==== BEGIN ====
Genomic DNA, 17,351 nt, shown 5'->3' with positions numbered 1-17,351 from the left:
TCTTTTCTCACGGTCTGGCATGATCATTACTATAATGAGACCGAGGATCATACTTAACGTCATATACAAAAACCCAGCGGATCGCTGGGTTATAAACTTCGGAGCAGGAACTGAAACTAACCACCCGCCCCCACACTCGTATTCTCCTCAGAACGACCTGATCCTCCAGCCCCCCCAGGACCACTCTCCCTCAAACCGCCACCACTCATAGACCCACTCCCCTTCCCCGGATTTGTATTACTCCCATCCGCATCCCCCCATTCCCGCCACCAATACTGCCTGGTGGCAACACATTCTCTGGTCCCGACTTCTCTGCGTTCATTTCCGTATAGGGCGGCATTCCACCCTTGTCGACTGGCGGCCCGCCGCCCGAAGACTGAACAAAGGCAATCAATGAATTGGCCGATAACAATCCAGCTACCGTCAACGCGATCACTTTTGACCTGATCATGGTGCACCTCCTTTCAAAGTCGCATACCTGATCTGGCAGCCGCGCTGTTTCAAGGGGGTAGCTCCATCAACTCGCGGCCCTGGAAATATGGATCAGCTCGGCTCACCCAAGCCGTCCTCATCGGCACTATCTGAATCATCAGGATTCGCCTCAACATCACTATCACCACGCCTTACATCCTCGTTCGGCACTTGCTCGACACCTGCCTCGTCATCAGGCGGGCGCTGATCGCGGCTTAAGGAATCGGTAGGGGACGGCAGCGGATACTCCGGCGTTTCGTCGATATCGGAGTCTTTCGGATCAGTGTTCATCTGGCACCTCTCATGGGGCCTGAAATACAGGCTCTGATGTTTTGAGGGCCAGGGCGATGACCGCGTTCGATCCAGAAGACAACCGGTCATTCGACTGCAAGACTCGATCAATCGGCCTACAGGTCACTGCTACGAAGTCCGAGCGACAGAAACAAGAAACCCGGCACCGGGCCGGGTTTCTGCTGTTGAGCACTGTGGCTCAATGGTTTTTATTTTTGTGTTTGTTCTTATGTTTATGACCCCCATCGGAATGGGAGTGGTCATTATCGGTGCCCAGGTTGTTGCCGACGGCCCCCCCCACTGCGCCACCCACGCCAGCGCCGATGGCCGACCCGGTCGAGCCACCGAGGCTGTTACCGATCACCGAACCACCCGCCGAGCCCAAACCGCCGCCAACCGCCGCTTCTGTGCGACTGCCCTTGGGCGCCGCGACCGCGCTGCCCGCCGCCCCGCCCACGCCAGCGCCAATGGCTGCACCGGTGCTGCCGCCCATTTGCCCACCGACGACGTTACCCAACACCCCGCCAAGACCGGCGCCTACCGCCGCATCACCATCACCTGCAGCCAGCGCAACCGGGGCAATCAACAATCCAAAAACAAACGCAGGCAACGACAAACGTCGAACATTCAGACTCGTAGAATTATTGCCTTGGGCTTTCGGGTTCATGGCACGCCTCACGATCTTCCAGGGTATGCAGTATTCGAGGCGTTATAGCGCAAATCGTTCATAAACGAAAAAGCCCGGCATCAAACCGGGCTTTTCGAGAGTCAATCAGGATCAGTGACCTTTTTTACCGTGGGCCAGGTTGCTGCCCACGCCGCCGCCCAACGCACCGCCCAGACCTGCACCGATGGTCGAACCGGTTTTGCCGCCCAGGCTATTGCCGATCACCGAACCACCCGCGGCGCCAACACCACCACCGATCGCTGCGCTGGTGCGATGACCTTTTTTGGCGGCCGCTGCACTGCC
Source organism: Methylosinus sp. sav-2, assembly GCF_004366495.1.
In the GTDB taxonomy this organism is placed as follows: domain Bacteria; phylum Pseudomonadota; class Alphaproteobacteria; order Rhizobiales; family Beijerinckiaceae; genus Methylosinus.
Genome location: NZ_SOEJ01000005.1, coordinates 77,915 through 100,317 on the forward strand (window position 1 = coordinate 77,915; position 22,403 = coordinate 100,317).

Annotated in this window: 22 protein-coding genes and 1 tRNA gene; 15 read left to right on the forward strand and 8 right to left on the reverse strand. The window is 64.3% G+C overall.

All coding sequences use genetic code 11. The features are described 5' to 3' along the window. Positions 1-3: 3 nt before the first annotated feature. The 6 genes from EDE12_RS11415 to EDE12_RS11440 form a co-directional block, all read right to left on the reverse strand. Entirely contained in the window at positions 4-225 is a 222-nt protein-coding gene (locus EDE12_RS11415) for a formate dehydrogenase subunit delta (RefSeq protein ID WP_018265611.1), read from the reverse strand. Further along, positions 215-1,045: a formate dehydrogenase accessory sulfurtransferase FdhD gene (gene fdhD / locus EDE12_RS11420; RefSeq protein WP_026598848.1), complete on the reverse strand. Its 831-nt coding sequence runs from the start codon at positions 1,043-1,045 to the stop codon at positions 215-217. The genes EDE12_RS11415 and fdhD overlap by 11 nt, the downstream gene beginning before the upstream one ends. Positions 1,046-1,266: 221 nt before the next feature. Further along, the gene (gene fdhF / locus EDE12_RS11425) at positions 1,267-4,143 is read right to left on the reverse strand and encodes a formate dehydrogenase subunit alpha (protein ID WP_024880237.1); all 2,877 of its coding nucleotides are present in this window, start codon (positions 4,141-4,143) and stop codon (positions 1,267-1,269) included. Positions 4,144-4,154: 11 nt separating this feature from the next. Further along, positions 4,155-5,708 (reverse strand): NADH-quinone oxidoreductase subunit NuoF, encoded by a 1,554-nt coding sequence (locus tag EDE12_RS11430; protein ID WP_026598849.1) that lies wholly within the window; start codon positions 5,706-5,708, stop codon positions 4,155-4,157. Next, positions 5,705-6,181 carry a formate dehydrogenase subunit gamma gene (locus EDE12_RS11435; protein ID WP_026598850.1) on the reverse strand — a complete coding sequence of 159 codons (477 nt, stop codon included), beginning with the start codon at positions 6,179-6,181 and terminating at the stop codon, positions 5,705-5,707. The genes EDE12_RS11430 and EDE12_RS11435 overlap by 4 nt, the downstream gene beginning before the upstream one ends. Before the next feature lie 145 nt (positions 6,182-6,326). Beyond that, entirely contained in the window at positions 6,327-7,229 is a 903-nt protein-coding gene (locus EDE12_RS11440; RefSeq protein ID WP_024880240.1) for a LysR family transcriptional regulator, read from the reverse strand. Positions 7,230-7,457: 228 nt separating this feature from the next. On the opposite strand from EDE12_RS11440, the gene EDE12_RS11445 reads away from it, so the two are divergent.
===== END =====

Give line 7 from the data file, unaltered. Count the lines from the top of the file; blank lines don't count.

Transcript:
All coding sequences use genetic code 11. The features are described 5' to 3' along the window. Positions 1-3: 3 nt before the first annotated feature. The 6 genes from EDE12_RS11415 to EDE12_RS11440 form a co-directional block, all read right to left on the reverse strand. Entirely contained in the window at positions 4-225 is a 222-nt protein-coding gene (locus EDE12_RS11415) for a formate dehydrogenase subunit delta (RefSeq protein ID WP_018265611.1), read from the reverse strand. Further along, positions 215-1,045: a formate dehydrogenase accessory sulfurtransferase FdhD gene (gene fdhD / locus EDE12_RS11420; RefSeq protein WP_026598848.1), complete on the reverse strand. Its 831-nt coding sequence runs from the start codon at positions 1,043-1,045 to the stop codon at positions 215-217. The genes EDE12_RS11415 and fdhD overlap by 11 nt, the downstream gene beginning before the upstream one ends. Positions 1,046-1,266: 221 nt before the next feature. Further along, the gene (gene fdhF / locus EDE12_RS11425) at positions 1,267-4,143 is read right to left on the reverse strand and encodes a formate dehydrogenase subunit alpha (protein ID WP_024880237.1); all 2,877 of its coding nucleotides are present in this window, start codon (positions 4,141-4,143) and stop codon (positions 1,267-1,269) included. Positions 4,144-4,154: 11 nt separating this feature from the next. Further along, positions 4,155-5,708 (reverse strand): NADH-quinone oxidoreductase subunit NuoF, encoded by a 1,554-nt coding sequence (locus tag EDE12_RS11430; protein ID WP_026598849.1) that lies wholly within the window; start codon positions 5,706-5,708, stop codon positions 4,155-4,157. Next, positions 5,705-6,181 carry a formate dehydrogenase subunit gamma gene (locus EDE12_RS11435; protein ID WP_026598850.1) on the reverse strand — a complete coding sequence of 159 codons (477 nt, stop codon included), beginning with the start codon at positions 6,179-6,181 and terminating at the stop codon, positions 5,705-5,707. The genes EDE12_RS11430 and EDE12_RS11435 overlap by 4 nt, the downstream gene beginning before the upstream one ends. Before the next feature lie 145 nt (positions 6,182-6,326). Beyond that, entirely contained in the window at positions 6,327-7,229 is a 903-nt protein-coding gene (locus EDE12_RS11440; RefSeq protein ID WP_024880240.1) for a LysR family transcriptional regulator, read from the reverse strand. Positions 7,230-7,457: 228 nt separating this feature from the next. On the opposite strand from EDE12_RS11440, the gene EDE12_RS11445 reads away from it, so the two are divergent.